The Boroughmuir Road to Murrayfield
The Boroughmuir Road to Murrayfield
The dust has settled but it has been replayed so many times on YouTube, in my head, through conversations with those who were there and those who weren’t. It doesn’t get tired and neither do I, but I do miss it.
The players got it right and I was proud of the way they had maintained their standards through, what up until that point had been, a challenging season. People say some strange things when you are involved in sport, clichés tend to make us laugh but then we catch ourselves saying them too! Towards the end of the league campaign people asked me ‘would you rather stay in the Premier League or win the Cup?’ My answer was always the same, ‘Why is it choice?!’ I wanted both and because of the dedication and belief shown by the coaching team and the players, (along with a bit of luck!) we got both.
The other thing I was told was ‘this is why you coach’. That is nonsense. If Cup Finals are why people coach, a lot of coaches would have thrown in the towel long ago – I’m very lucky and I know it. We coach because we can’t play anymore, because we like to pass on our ideas and make others get the same enjoyment we experienced as players, because we love to see players develop, because we love the challenge and the winning and the losing and the banter and the sharing it all with people who want the same. We do it because we love it.
We couldn’t get too hung up on the final after the semi because we still had a lot to do in the league to ensure we stayed safe. The players maintained an intensity and determination for a 4 week period and drove each other onwards. The final game of the season saw us play Hawick at home after getting hammered away earlier in the season. We were a very different team and put in a strong performance to win the game. It was close to the perfect preparation for the cup final. We won with a bonus point but Hawick had a spell in the second half where they cut loose and scored 3 tries. The game and the result did 2 things that were crucial to our cup final build up – 1 it showed that we could beat them and 2 it showed that we couldn’t lose concentration for 1 moment because players like Nikki Walker and Rory Hutton could do serious damage if given a chance.
We analysed Hawick before the league game and put a lot of energy into their performance. In the run up to the cup final we focused largely on our own game. The players took the foot off the gas after the league climax and training wasn’t at the standard it had been in the home straight. That was understandable and there was no panic, we were still 4 weeks away from the run out at Murrayfield. We selected a large squad to ensure we could be competitive at training and a lot of players were in with chances to make the final cut. We decided not to play against anyone in the run up but did play an internal game at Lasswade where 2 sides went at each other as if it was the cup final – the desire was there and the training took a big lift from then on.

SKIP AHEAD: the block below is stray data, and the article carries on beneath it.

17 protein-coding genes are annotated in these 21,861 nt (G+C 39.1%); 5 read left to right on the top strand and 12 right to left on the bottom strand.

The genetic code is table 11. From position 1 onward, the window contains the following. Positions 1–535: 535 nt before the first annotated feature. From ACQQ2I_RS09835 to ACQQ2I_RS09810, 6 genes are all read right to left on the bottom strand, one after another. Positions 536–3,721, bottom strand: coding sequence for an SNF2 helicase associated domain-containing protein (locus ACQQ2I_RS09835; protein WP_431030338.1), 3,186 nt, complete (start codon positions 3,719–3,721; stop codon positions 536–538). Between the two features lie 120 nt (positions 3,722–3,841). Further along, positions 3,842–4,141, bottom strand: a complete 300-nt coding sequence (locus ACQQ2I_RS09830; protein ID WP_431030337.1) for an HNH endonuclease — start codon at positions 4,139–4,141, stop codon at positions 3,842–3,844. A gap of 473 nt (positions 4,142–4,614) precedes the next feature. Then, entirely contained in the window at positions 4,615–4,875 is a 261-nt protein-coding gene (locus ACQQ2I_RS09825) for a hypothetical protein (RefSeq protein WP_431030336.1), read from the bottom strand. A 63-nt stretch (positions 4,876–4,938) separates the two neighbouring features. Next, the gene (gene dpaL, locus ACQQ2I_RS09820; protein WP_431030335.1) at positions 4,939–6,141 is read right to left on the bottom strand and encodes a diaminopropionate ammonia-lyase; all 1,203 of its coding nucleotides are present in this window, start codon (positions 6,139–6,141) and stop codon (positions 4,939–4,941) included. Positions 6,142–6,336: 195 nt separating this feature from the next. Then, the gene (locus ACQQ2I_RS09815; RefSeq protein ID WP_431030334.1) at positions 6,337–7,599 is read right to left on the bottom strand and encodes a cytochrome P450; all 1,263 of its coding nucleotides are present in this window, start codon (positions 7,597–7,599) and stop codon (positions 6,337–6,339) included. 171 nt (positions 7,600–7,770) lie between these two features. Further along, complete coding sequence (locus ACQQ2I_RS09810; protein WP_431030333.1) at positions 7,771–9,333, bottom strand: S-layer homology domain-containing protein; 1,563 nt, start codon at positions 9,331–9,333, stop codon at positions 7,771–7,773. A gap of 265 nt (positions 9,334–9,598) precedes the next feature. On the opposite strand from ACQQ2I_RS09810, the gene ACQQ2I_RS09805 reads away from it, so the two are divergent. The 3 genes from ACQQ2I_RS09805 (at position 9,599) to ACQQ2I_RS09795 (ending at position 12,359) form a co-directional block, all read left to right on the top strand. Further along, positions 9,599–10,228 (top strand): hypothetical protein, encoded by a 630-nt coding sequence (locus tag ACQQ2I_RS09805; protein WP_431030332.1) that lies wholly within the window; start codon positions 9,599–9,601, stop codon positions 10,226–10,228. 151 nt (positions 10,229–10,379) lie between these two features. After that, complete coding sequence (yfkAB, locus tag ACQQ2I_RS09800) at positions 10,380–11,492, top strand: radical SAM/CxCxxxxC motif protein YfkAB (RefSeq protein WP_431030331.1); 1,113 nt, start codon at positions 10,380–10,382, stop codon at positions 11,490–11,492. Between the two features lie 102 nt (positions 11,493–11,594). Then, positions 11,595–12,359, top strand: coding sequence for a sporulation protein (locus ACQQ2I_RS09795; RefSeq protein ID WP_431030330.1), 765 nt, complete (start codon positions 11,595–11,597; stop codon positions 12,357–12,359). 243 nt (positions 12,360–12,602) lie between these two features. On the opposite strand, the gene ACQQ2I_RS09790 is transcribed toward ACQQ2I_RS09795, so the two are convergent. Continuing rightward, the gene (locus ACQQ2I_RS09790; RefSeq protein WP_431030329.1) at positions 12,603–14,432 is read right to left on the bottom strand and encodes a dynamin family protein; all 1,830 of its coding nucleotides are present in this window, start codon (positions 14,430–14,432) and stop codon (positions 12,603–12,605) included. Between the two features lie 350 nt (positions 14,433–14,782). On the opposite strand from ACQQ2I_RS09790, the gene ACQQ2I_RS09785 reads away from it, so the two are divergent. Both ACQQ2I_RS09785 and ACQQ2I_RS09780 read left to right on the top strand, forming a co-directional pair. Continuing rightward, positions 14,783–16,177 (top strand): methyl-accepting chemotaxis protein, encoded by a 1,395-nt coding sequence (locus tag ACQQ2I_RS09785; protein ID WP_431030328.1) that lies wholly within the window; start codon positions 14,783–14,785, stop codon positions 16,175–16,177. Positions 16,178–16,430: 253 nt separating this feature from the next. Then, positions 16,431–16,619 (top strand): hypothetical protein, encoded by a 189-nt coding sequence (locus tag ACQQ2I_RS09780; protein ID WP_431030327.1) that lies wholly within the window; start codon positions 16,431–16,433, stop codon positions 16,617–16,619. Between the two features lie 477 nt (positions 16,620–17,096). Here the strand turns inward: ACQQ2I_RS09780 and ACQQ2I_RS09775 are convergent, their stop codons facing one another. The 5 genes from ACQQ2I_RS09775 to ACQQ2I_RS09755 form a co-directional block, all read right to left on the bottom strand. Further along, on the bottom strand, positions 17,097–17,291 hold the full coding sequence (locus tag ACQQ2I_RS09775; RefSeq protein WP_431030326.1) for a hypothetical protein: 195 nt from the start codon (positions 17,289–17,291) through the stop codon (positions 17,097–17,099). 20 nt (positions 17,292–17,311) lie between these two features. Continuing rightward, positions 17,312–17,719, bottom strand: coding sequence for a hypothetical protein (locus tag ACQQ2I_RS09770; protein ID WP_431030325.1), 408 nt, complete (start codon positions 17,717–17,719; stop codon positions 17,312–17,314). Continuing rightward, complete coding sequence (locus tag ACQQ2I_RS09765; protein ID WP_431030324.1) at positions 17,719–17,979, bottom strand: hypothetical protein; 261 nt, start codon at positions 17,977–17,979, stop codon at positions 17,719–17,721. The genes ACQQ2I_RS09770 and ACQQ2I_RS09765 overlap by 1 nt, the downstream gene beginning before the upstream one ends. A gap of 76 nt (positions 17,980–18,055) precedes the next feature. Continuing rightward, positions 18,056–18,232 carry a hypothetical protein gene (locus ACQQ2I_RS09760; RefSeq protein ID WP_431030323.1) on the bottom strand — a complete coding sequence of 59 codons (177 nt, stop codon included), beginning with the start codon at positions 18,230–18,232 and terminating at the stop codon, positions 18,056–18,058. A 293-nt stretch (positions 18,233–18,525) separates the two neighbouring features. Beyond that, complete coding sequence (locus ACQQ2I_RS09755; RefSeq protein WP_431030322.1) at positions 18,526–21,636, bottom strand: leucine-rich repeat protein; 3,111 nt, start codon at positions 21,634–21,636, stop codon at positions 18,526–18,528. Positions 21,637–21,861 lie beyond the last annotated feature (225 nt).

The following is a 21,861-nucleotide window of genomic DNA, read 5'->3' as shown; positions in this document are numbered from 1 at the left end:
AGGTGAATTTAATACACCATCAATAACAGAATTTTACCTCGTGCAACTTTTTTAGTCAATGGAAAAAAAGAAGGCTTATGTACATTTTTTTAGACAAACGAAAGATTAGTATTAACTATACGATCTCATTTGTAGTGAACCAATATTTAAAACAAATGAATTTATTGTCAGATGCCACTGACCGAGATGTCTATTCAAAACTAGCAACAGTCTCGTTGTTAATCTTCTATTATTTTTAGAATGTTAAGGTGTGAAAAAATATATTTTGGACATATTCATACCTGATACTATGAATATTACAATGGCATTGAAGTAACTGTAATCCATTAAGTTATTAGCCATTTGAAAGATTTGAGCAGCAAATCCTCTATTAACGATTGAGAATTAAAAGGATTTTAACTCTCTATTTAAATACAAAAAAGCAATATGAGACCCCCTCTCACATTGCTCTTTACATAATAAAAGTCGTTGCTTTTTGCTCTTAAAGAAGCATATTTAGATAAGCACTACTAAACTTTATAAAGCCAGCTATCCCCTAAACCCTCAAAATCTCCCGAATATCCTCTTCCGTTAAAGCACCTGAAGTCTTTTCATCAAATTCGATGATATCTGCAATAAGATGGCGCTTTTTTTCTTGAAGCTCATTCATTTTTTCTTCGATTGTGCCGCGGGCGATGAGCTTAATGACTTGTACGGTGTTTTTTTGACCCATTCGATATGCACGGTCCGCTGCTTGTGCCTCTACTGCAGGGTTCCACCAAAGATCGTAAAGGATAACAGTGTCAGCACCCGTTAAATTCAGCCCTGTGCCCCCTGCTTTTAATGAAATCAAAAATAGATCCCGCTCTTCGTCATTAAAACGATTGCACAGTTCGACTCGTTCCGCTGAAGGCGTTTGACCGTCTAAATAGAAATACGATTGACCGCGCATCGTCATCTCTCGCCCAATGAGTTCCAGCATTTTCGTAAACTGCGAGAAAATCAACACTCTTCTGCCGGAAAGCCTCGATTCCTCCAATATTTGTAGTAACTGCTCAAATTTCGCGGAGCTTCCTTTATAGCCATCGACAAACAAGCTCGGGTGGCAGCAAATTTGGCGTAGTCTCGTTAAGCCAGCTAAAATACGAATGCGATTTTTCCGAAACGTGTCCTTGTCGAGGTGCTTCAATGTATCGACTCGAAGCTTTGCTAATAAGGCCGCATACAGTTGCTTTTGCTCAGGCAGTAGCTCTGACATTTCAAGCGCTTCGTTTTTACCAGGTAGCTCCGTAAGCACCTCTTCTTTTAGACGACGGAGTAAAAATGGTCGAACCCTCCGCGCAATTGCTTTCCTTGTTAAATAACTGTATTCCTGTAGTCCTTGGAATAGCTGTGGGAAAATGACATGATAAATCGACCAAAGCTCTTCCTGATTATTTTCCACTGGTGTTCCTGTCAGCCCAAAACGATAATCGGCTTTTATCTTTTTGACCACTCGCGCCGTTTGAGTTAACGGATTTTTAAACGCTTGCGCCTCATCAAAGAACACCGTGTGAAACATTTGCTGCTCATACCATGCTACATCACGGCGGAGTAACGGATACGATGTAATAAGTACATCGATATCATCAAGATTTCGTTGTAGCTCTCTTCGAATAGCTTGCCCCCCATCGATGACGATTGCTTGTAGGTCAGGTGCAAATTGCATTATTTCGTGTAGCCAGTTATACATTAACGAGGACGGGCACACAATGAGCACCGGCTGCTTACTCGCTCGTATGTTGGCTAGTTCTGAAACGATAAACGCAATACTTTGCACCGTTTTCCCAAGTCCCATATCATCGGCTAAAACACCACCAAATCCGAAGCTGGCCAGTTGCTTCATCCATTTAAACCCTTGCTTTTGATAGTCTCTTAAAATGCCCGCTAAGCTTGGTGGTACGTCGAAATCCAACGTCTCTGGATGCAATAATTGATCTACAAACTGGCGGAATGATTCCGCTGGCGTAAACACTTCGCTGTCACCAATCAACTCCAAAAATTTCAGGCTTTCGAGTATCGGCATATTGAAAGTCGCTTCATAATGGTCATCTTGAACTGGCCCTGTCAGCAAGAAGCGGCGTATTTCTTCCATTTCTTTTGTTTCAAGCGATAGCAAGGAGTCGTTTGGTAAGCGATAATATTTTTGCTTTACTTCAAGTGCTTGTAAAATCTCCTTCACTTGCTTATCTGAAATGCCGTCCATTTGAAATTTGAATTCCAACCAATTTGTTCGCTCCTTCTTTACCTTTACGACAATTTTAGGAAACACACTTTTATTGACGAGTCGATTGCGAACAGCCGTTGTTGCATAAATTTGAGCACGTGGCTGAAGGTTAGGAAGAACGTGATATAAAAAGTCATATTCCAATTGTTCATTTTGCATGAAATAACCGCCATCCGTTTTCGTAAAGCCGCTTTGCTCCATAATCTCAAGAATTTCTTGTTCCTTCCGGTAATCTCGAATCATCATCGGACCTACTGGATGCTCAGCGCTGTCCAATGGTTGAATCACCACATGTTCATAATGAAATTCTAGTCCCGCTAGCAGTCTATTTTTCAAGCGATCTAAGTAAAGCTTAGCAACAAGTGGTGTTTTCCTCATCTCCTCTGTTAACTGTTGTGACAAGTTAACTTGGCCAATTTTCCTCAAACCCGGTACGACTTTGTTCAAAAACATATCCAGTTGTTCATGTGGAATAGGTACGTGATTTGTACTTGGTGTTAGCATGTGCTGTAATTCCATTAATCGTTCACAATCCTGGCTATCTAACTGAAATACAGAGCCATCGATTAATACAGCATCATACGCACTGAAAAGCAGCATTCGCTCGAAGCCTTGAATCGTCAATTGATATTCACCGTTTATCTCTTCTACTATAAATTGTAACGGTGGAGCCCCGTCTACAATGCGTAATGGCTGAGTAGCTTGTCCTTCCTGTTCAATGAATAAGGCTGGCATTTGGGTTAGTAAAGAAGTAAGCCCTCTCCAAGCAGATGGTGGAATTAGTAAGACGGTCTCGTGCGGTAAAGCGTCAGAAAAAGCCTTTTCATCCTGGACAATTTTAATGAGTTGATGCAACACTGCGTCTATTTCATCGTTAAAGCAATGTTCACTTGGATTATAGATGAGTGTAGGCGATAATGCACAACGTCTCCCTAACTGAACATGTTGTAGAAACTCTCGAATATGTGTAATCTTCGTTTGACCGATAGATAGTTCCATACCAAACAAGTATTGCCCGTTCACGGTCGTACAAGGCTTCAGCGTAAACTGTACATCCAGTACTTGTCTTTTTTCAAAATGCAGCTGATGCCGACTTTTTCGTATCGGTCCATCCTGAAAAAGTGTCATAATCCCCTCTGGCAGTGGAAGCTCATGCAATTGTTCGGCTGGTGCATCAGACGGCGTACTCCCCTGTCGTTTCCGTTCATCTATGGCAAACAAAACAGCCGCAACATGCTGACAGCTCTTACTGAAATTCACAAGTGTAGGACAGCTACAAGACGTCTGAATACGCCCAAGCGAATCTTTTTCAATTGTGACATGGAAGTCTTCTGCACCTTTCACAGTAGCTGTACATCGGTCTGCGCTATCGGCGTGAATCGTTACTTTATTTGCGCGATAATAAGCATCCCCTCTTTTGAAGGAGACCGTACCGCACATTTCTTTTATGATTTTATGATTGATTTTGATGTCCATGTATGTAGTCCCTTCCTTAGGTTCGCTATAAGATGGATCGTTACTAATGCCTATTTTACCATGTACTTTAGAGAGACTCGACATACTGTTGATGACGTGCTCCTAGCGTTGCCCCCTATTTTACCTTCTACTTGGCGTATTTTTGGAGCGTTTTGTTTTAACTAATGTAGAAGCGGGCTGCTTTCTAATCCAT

The squad was cut to 25 for the final 4 sessions where we started to refine the game plan. Our analysis of Hawick was thorough and we were very focused. Training wasn’t perfect because it was challenging and competitive. There were players desperate to make the starting XV. We trained on the Saturday before the final at Murrayfield on the back pitch to get familiar with the surroundings and it was a relaxed, unit based session ensuring everyone was confident with the shape we were trying to play.
We trained as normal on the Tuesday night and the intensity was high. We settled on our final 22 and I made the phone calls on the Wednesday night. That is the toughest bit of being a coach, telling players they aren’t playing. On the Thursday night we put the finishing touches on our shape and all the players brought £5 to training. We trained for 1 hour and at 8pm we had a crossbar challenge, winner taking the pot. There were some shocking efforts and a huge groan when Paul Larter, our analyst took the prize! It was a good way to relax the mood and show we were confident in the players. We didn’t want the session to go on and on and look for more and more things to add in or correct. The players eat together after training and the buzz that Thursday night was a joy to be part of. The coaches sat around in the club chewing the fat and telling stories over a bowl of pasta and juice. We were loving the anticipation.
Cup Final day was almost perfect. The players were excellent, the intensity and purpose was immense and the coaches were able to take a back seat. We were confident our preparation had been good and felt we had done everything we possibly could. We couldn’t have dreamed it would go so well but having focused on the process, we got the result we had worked very hard for.
You can’t plan to win the cup. The luck of the draw is crucial and we got that luck and gave every game our best effort, the cup helping our survival and our survival helping our cup win.
Lots of people told me to enjoy it and to savour it because it will pass so quickly. I did enjoy it. Of course I did – its rugby. If you didn’t enjoy it, why would you do it? The little moments were great and weren’t recorded anywhere else but in my mind. The things people said and did and the sights and sounds and smells of the whole thing. I got to stand on the side line at Murrayfield as a coach and watch my team win the Cup, I think I’m the luckiest man alive. It was great to share it with the coaches, players, staff, families, members and supporters. It was a great day for the club. I’d love to do it again, but I’m not sure I can be that lucky.